Our Pimlico Pictures cinema for two has an old-fashioned pin board. We pin the letters in for the client – whether it’s their name or the company name. They get so excited about the cinema and how it makes them feel. From a personalisation point that gives you the edge. 

What segments, other than the wizarding world, are you also enjoying success with?

We’re a leisure hotel. That’s why we have tried to offer additional products such as our cocktail class and cheese afternoon tea.

You have to have something amazing to stand out – that’s the approach we are taking. We won’t create any further themed rooms, there isn’t sufficient demand to support it year-round and it’s important for us to be recognised as a high quality hotel and not just known for one niche element.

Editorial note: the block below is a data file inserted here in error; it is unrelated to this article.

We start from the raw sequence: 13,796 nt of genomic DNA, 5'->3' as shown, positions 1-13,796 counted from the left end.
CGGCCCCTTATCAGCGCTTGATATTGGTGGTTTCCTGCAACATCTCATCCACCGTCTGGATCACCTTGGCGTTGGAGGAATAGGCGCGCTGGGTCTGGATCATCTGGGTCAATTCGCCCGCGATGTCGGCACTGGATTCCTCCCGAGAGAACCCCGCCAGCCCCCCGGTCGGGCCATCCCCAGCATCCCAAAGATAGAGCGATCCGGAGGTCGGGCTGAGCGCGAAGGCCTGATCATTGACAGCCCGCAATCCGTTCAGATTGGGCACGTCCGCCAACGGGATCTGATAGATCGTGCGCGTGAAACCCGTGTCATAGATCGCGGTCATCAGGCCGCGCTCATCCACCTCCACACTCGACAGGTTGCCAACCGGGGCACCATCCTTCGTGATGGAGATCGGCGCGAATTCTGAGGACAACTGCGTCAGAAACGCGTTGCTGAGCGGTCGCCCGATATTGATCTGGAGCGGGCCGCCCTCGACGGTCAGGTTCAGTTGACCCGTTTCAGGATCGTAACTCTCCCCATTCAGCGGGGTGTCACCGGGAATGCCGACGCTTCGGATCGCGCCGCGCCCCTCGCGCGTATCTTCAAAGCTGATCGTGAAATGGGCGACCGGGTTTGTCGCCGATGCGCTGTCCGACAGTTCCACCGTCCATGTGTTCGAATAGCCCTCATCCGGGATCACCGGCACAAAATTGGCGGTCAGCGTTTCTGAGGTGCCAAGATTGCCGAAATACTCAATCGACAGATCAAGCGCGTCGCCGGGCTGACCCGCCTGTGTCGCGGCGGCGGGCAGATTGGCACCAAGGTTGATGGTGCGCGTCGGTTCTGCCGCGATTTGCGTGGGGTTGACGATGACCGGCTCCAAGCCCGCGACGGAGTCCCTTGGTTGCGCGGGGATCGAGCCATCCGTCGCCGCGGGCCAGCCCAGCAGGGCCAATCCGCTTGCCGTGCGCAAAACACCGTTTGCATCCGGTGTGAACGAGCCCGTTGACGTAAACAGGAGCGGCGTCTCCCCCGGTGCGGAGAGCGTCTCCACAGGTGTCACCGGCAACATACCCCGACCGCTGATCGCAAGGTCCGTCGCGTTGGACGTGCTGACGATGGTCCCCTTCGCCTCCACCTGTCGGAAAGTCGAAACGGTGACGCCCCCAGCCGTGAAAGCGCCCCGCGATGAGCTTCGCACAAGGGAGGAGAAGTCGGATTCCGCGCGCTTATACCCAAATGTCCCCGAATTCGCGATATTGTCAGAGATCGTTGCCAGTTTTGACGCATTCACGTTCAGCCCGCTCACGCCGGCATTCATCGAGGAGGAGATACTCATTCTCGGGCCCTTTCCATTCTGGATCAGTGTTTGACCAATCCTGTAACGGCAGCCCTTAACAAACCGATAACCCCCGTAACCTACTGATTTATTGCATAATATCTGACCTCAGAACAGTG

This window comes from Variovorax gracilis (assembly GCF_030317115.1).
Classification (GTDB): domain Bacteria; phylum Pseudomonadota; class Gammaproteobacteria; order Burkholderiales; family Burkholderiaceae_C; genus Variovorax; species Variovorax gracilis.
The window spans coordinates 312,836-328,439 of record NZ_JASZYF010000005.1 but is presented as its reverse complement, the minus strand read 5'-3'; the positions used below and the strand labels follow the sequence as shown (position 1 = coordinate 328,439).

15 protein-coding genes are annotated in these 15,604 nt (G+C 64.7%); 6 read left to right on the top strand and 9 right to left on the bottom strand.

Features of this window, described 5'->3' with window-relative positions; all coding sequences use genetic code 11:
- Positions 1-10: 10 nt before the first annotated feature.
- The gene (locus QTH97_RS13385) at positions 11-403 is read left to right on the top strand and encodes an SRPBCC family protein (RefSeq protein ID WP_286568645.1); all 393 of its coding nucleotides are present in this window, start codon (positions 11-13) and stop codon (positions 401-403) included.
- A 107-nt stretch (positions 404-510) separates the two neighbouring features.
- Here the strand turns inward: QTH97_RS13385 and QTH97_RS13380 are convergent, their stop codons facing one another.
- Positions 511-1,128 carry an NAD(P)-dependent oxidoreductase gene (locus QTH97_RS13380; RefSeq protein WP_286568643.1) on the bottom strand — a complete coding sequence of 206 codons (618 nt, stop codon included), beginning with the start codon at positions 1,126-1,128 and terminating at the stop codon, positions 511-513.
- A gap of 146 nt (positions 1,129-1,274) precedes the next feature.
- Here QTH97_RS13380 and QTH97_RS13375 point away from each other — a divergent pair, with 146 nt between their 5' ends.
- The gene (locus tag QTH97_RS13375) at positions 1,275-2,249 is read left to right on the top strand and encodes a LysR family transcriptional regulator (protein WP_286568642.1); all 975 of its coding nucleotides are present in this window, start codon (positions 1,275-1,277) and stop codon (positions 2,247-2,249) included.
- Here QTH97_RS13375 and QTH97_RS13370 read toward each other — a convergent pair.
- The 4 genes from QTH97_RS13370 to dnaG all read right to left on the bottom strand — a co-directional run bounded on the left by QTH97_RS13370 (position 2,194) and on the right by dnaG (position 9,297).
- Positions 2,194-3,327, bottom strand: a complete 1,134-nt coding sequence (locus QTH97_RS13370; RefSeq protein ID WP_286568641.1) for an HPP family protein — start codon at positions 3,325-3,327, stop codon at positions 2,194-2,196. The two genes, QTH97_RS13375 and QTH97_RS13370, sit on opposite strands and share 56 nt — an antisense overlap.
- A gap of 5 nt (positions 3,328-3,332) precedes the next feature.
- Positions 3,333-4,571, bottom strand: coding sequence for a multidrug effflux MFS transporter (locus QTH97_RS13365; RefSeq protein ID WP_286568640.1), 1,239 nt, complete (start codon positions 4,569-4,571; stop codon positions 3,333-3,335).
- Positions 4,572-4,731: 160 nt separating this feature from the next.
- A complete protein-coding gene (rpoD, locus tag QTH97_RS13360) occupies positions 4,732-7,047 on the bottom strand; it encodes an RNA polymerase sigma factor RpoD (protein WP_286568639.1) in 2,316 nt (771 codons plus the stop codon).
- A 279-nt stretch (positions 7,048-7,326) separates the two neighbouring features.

When we come to the refurbishment cycle in the main building we will differentiate room categories and price more effectively as we recognise that this is an area where significant gains can be made.

It’s challenging because you have to have the right balance. You can’t have too many things going on as you can just confuse people. We aim for a consistent brand message so people can understand what we are about.

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Sarah McCay Tams, Director of Content, EMEA

Sarah joined Duetto in 2015 as a contributing editor covering Europe, Middle East & Africa (EMEA). In 2017, she was promoted to Director of Content, EMEA. An experienced B2B travel industry journalist, Sarah spent 14 years working in the Middle East, most notably as senior editor – hospitality for ITP Publishing Group in Dubai, where she headed up the editorial teams on Hotelier Middle East, Caterer Middle East and Arabian Travel News. Sarah is now based back in the UK.